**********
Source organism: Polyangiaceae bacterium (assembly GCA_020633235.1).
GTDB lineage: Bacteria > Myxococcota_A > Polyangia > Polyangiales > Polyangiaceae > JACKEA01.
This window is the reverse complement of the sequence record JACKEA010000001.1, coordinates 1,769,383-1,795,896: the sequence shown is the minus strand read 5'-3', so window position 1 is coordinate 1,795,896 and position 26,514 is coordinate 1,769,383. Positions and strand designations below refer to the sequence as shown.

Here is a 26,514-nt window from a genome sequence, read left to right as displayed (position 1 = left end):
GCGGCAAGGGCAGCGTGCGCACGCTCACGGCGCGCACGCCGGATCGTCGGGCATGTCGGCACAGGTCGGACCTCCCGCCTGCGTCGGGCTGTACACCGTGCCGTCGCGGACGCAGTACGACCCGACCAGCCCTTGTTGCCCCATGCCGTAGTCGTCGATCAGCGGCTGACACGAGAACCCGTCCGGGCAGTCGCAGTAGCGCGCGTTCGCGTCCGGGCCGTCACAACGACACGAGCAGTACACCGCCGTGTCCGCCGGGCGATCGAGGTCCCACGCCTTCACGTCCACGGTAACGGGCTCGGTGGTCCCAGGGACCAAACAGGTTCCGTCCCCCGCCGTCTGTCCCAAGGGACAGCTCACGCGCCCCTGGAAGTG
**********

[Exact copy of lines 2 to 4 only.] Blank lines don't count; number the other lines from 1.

GTDB lineage: Bacteria > Myxococcota_A > Polyangia > Polyangiales > Polyangiaceae > JACKEA01.
This window is the reverse complement of the sequence record JACKEA010000001.1, coordinates 1,769,383-1,795,896: the sequence shown is the minus strand read 5'-3', so window position 1 is coordinate 1,795,896 and position 26,514 is coordinate 1,769,383. Positions and strand designations below refer to the sequence as shown.

Here is a 26,514-nt window from a genome sequence, read left to right as displayed (position 1 = left end):